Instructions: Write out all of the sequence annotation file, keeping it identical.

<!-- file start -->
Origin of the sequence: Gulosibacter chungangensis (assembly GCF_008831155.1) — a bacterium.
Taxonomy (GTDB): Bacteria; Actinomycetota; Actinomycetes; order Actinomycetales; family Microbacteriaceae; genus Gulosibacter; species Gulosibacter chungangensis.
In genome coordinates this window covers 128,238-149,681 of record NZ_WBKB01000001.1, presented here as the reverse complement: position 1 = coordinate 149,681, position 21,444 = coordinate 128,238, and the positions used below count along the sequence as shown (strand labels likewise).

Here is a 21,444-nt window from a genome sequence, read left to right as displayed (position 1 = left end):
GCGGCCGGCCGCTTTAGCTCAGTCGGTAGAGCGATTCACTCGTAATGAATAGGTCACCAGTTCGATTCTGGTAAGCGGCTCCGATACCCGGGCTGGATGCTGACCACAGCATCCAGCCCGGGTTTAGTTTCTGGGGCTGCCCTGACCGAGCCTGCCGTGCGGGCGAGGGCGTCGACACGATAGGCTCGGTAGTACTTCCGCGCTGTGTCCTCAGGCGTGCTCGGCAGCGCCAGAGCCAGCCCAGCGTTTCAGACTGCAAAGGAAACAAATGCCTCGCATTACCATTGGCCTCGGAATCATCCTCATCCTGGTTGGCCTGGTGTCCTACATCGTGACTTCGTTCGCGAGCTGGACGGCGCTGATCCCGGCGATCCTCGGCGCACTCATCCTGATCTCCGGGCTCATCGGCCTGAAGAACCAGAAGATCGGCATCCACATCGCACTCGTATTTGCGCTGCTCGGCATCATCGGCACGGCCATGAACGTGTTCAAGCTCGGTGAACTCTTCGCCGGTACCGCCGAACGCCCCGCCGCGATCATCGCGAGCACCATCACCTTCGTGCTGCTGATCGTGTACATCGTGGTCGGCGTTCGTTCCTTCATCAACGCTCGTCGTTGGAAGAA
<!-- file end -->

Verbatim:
Origin of the sequence: Gulosibacter chungangensis (assembly GCF_008831155.1) — a bacterium.
Taxonomy (GTDB): Bacteria; Actinomycetota; Actinomycetes; order Actinomycetales; family Microbacteriaceae; genus Gulosibacter; species Gulosibacter chungangensis.
In genome coordinates this window covers 128,238-149,681 of record NZ_WBKB01000001.1, presented here as the reverse complement: position 1 = coordinate 149,681, position 21,444 = coordinate 128,238, and the positions used below count along the sequence as shown (strand labels likewise).

Here is a 21,444-nt window from a genome sequence, read left to right as displayed (position 1 = left end):
GCGGCCGGCCGCTTTAGCTCAGTCGGTAGAGCGATTCACTCGTAATGAATAGGTCACCAGTTCGATTCTGGTAAGCGGCTCCGATACCCGGGCTGGATGCTGACCACAGCATCCAGCCCGGGTTTAGTTTCTGGGGCTGCCCTGACCGAGCCTGCCGTGCGGGCGAGGGCGTCGACACGATAGGCTCGGTAGTACTTCCGCGCTGTGTCCTCAGGCGTGCTCGGCAGCGCCAGAGCCAGCCCAGCGTTTCAGACTGCAAAGGAAACAAATGCCTCGCATTACCATTGGCCTCGGAATCATCCTCATCCTGGTTGGCCTGGTGTCCTACATCGTGACTTCGTTCGCGAGCTGGACGGCGCTGATCCCGGCGATCCTCGGCGCACTCATCCTGATCTCCGGGCTCATCGGCCTGAAGAACCAGAAGATCGGCATCCACATCGCACTCGTATTTGCGCTGCTCGGCATCATCGGCACGGCCATGAACGTGTTCAAGCTCGGTGAACTCTTCGCCGGTACCGCCGAACGCCCCGCCGCGATCATCGCGAGCACCATCACCTTCGTGCTGCTGATCGTGTACATCGTGGTCGGCGTTCGTTCCTTCATCAACGCTCGTCGTTGGAAGAA